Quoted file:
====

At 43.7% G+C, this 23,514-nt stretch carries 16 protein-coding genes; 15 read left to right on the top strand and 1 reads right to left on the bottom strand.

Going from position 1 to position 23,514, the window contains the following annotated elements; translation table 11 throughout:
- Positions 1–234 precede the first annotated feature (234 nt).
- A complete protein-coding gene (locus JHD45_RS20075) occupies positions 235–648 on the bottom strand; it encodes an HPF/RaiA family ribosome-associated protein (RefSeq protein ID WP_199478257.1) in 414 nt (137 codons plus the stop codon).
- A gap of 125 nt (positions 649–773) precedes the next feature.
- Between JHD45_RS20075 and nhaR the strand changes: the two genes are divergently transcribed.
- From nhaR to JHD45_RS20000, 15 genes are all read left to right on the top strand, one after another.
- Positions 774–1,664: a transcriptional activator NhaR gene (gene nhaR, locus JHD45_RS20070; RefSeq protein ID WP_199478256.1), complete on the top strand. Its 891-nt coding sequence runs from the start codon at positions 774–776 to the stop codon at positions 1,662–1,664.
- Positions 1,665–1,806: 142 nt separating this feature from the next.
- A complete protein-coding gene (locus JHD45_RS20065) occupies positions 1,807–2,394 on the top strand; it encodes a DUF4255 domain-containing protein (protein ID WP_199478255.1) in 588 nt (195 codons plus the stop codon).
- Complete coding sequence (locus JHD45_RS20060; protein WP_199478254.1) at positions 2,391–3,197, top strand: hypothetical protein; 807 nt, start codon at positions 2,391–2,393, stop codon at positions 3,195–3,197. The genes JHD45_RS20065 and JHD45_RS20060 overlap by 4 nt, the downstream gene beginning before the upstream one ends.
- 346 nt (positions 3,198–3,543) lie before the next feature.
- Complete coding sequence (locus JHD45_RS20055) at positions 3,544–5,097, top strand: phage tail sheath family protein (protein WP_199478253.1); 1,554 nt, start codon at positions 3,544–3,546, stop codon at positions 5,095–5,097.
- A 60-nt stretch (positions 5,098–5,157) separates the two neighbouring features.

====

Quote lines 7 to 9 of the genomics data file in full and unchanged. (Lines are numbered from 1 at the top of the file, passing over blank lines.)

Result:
- From nhaR to JHD45_RS20000, 15 genes are all read left to right on the top strand, one after another.
- Positions 774–1,664: a transcriptional activator NhaR gene (gene nhaR, locus JHD45_RS20070; RefSeq protein ID WP_199478256.1), complete on the top strand. Its 891-nt coding sequence runs from the start codon at positions 774–776 to the stop codon at positions 1,662–1,664.
- Positions 1,665–1,806: 142 nt separating this feature from the next.